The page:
“O God, You Know My Folly”

There are two passages of scripture that regularly come to mind as I go about my life and work as a pastor. These are warning flags and reminders of the sacred trust and serious responsibility I hold due to the work to which I have been called. 

One passage is Hebrews 13:17, where it says, “Obey your leaders and submit to them, for they are keeping watch over your souls, as those who will have to give an account.” As church leaders, we carry a weighty responsibility; we will be held responsible for the spiritual well-being of those placed in our care.

The other passage that regularly comes to mind is Psalm 69:5-6:

“O God, you know my folly;
the wrongs I have done are not hidden from you.
Let not those who hope in you be put to shame through me,
O Lord God of hosts;
let not those who seek you be brought to dishonor through me,
O God of Israel.”

Accusations and Revelations

The news cycle in the Evangelical world of late seems like a never-ending series of painful revelations of past and/or ongoing grievous sin in the lives of those who lead churches. Some are not big surprises while others result in a wave of new doubt, anguish and grief because they are so shocking.

In Psalm 69, David pleads with God that his past follies and sins will not result in shame for those he leads. That those who seek God would be brought to dishonour on his account is a thought that grieves him.

Here he’s not asking God to prevent him from further folly and sin; he’s asking that no harm will come to those he leads and loves due to his past folly and sin. To be clear, he is not asking God to give a free pass to sins for which he has not repented, but to minimize the damage that might come from sins already committed, repented of, and forgiven. Elsewhere he asks God to restrain him from sinning in the future: “Keep back your servant also from presumptuous sins; let them not have dominion over me!” (Psalm 19:13); but that’s not his plea here.

Sinning Leaders

We are continually reminded of the sorrowful plight of churches, organizations and movements that are led by people of poor character and dark, even if subconscious, ulterior motives. Many are put to shame through the careless and often callous sinning of these leaders who will not heed warnings, receive correction or repent, even when they are found out and exposed.

Nevertheless, there are hopeful signs in some disgraced leaders’ post-fall stories. Tullian Tchividjian is known for, among other things, being a grandson of Billy Graham and a formerly prominent speaker and pastor in the Reformed Evangelical world. In 2015, he resigned from his church after admitting to an extramarital affair. More recently, he wrote of that experience with sober reflection:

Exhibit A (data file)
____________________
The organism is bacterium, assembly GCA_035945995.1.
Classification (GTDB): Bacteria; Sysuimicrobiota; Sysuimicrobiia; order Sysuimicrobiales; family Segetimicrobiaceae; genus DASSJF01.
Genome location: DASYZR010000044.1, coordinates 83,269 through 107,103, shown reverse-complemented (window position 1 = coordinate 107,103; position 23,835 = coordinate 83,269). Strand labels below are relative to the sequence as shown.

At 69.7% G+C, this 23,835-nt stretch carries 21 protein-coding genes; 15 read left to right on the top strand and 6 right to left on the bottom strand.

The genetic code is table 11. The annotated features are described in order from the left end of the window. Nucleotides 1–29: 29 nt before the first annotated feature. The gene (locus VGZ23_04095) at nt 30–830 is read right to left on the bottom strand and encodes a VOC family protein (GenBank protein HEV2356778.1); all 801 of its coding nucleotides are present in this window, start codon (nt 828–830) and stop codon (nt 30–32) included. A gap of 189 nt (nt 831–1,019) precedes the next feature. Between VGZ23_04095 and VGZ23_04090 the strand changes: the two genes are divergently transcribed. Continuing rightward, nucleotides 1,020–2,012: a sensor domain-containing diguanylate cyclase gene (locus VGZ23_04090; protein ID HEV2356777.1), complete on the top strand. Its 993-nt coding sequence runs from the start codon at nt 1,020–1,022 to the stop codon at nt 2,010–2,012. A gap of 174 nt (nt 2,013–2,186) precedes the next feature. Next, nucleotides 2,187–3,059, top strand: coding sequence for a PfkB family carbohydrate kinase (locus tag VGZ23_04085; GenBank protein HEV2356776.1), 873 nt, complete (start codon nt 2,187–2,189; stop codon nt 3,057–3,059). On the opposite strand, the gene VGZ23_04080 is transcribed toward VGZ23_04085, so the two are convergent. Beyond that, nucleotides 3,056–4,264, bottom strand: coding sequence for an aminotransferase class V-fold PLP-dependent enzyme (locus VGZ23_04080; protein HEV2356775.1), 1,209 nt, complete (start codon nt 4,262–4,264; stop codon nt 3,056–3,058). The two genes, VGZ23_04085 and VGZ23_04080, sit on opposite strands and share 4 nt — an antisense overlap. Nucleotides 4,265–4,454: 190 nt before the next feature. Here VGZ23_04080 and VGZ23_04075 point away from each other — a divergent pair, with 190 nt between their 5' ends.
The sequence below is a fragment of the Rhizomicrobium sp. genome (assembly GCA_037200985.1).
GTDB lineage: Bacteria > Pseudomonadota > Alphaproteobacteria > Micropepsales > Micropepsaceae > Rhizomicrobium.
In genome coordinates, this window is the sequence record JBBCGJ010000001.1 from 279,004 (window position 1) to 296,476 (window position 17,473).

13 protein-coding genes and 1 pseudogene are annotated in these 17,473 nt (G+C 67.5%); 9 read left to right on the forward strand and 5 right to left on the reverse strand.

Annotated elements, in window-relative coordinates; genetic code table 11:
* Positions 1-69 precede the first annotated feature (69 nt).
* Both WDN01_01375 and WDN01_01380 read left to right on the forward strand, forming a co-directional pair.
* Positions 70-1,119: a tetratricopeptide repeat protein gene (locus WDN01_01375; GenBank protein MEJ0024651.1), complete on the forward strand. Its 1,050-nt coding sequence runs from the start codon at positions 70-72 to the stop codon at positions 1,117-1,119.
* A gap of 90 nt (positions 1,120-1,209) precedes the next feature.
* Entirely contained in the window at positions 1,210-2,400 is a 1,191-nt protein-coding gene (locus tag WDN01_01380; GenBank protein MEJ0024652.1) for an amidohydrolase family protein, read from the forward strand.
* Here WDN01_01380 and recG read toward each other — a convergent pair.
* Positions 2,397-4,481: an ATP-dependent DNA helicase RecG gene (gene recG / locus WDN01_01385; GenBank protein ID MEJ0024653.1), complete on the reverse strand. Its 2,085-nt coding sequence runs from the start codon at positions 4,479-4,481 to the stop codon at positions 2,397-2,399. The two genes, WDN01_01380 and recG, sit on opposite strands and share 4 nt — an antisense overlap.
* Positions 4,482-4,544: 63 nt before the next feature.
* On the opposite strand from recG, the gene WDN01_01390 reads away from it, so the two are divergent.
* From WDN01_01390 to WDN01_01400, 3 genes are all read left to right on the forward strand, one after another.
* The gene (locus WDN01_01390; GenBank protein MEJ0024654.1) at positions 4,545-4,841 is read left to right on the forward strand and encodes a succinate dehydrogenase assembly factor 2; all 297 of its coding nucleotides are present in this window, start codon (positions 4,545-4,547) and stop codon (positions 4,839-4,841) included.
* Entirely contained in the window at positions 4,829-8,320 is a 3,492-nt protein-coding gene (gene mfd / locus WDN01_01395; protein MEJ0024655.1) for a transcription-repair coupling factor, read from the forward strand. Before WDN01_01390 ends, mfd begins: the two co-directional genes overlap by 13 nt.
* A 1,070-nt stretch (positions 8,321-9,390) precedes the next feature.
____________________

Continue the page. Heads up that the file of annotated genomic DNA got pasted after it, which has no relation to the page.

“You would think that after all the damage my wickedness caused to myself and countless others I would fall down to my knees in confession. But I didn’t. Instead, I ran. I ran from honesty, I ran from repentance, I ran from God. Rather than feeling sorry for my sin, I was feeling sorry for myself. As is often the case when we get caught, things got worse before they got better. Flight from God oftentimes accelerates before it stops.”

The trajectory he describes is not uncommon; what is uncommon is to hear one who engaged in such denial and deception admit to it and express genuine remorse and repentance.

Now, not to be overly cynical, but who knows, he might currently be living one thing and writing another just like he did before. Only those who live in close proximity can validate this repentant tone. But it is a hopeful sign nonetheless, and a more refreshingly biblical response than the usual denials and obfuscations that often follow in the wake of a newly-revealed scandal.

Sober Reflection

Regular sober reflection will serve us well in preventing future catastrophes. As for follies already engaged in and sins already committed, we can do nothing more than confess, turn continually from ever doing the same again, and receive the forgiveness that Christ offers. 

We can pray for the Lord’s protection, as David did in Psalm 19:13: “Keep back your servant also from presumptuous sins; let them not have dominion over me!” And we can pray for the Lord’s grace in sparing others from any shame or dishonour that might come their way due to our past follies and sins. 

“O God, you know my folly;
the wrongs I have done are not hidden from you.
Let not those who hope in you be put to shame through me,
O Lord God of hosts;
let not those who seek you be brought to dishonor through me,
O God of Israel.”

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Michael Krahn is the Lead Pastor of the EMMC church in Aylmer, Ontario, where he has served for the last 13 years. He has been married to Anne Marie for 27 years and together they have three daughters (19,18,16). You can find more of Michael’s writing at www.michaelkrahn.com or connect on social media at @Michael_G_Krahn (Twitter), pastor.michael.krahn (IG), and Michael.George.Krahn (Fb)

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